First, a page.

Novoshakhtinsk, Russia Coal miner Valery Grabovsky heard only the breathing of his companions and the concussion of distant blasts as he lay in pitch black under hundreds of feet of rock. One sound brought comfort, the other fear.
The explosions Wednesday were encouraging -- a sign that rescuers were trying to blast open a passage to where Grabovsky and 12 other miners had been trapped for a week by icy water that flooded the shaft.
It was the sound of breathing that distressed him. His fellow miners were starting to gasp and rasp, a sign their oxygen was running dangerously short.
"We understood that if the oxygen situation didn't improve, if the water didn't recede ... that we had five or six hours left to us," the 50-year-old Grabovsky told The Associated Press from his hospital bed.
"I thought the whole time that they would find us," he said, calmly gesturing with hands spotted with bright green antiseptic painted on some cuts.
Then his composure ebbed for a moment.
"I turned to God with prayers that he would hear me and instruct me in the right actions," he said, tears welling in his eyes briefly before returning to the tale of torment and rescue.
Grabovsky was among 71 men working in the Zapadnaya mine in southern Russia on Oct. 23 when water burst in from a vast underground lake. Twenty-five of them managed to get out, but 46 others found their escape route blocked; 33 of those were rescued two days later.
No one on the surface knew exactly where the 13 others were or whether they were alive. Still, rescuers drove on around the clock, digging a tunnel from an adjacent mine named Komsomolskaya Pravda.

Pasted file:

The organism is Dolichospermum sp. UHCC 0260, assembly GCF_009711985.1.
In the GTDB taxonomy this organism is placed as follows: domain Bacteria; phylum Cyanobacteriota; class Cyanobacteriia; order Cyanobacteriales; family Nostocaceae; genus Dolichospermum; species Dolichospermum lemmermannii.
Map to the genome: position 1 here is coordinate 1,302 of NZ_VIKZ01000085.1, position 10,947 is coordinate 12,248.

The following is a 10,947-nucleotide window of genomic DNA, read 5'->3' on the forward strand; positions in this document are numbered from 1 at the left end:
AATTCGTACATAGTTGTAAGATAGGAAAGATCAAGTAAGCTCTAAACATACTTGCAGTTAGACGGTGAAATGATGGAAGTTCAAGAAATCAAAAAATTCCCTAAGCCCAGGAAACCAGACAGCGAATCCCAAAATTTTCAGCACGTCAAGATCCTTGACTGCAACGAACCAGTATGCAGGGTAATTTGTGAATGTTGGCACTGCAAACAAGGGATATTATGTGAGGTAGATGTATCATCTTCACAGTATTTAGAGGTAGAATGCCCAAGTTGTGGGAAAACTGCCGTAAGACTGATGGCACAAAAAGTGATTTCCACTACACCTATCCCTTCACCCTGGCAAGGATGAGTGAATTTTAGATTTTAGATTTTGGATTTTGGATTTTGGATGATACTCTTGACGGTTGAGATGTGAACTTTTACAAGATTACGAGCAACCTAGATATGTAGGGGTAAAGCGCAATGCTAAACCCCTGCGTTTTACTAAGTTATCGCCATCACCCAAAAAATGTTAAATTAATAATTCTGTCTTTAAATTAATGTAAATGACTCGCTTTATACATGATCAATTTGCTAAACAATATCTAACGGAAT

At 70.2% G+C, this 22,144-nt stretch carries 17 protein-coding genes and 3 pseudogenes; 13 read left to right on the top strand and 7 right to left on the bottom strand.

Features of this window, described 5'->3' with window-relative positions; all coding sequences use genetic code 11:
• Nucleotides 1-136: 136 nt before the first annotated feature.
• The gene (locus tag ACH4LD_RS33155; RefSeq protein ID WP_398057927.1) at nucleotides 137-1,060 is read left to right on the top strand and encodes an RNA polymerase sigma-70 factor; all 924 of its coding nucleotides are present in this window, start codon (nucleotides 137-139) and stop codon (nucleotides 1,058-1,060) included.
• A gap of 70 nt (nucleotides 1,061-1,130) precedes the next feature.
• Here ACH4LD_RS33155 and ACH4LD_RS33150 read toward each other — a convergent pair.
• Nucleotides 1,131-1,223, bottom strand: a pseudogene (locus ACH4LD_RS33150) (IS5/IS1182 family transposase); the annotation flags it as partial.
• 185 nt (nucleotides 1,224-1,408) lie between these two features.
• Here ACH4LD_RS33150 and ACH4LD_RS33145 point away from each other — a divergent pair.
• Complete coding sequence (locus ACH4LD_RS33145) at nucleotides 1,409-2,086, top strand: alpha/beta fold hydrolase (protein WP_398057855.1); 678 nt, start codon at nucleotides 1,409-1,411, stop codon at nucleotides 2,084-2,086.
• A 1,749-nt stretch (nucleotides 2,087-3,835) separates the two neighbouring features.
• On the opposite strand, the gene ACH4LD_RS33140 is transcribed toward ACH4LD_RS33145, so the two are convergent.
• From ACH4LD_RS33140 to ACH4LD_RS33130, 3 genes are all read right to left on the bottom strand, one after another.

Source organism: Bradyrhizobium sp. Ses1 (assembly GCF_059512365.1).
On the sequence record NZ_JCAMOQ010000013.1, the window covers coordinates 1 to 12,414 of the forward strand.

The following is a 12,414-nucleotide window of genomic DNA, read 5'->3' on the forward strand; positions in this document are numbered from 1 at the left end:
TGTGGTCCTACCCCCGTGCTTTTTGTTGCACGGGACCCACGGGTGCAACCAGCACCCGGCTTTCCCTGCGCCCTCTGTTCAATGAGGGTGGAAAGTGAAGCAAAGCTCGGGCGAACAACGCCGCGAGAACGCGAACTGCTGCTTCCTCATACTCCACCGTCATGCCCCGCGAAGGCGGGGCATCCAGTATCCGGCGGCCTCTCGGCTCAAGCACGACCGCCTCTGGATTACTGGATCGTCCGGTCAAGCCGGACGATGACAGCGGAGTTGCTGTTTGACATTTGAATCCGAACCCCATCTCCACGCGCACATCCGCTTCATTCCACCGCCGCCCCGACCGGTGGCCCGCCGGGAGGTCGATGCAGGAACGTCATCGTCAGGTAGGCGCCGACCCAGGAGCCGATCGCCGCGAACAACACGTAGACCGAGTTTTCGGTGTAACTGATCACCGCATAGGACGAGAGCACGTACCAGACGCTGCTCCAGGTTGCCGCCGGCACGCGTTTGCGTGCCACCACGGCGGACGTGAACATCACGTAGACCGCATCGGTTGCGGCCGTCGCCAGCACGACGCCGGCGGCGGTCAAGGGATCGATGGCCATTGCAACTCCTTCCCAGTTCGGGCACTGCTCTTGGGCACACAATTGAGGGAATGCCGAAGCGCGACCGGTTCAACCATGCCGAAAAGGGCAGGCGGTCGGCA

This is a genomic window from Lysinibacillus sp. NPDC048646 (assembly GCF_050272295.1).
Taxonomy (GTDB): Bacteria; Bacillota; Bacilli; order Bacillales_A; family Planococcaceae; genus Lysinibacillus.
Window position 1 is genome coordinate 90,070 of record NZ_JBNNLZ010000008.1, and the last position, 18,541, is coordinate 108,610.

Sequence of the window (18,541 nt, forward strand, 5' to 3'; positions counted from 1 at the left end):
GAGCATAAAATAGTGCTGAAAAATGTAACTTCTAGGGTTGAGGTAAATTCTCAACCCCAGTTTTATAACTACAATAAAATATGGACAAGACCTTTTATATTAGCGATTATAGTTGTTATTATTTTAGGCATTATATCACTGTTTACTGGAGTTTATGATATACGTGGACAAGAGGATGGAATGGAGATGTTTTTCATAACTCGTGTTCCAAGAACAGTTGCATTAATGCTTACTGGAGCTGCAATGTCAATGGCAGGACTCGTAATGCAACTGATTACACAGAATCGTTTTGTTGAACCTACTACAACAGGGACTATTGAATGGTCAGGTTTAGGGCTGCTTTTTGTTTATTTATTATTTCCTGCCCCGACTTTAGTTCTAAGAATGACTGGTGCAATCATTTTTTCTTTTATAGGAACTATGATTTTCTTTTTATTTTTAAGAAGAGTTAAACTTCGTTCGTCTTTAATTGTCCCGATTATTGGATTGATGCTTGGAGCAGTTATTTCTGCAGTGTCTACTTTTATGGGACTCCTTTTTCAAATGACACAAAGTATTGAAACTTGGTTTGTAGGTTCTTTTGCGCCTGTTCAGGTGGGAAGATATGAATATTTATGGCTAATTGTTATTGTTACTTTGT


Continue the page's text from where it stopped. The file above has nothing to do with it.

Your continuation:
Along with his worries about air and water and food, Grabovsky had something else weighing on his mind.
"The whole time, all my thoughts were on the fact that I was the oldest one here and therefore I had responsibility not only for myself, but for my comrades," he said.
That meant drawing on 30 years of experience in many mines to guide the younger men on how to conserve their lantern batteries and the air in their breathing apparatuses, which the miners became increasingly dependent on as the oxygen level underground dropped.
It meant trying to dissuade them from making exhausting forays through corridors less than 4 feet high in frantic searches for escape routes they knew didn't exist.
His authority as the oldest also meant that he had to keep the others from despairing -- and they say he was superb at that.
"Grabovsky bore us up," miner Vladimir Nertekhin told the newspaper Izvestia.
The surviving miners returned to a world that was bewilderingly foreign after a week of darkness and dread.
"I could hardly see anything: After such a long time in the darkness my eyes hurt. Later, my son Volodya told me he had cried out 'Papa, Papa,' from the crowd, but I didn't even hear him," Grabovsky said.
Now he's readjusted to light and clean air and life on the surface, and thinking ahead.
"I've already made a decision, lying here in the hospital -- I'm probably going to retire. After all, I'm 50 years old, and I'll be a grandfather in March," he said.
"I'd always said that Zapadnaya would be my last mine -- and it looks like that's the way it turned out."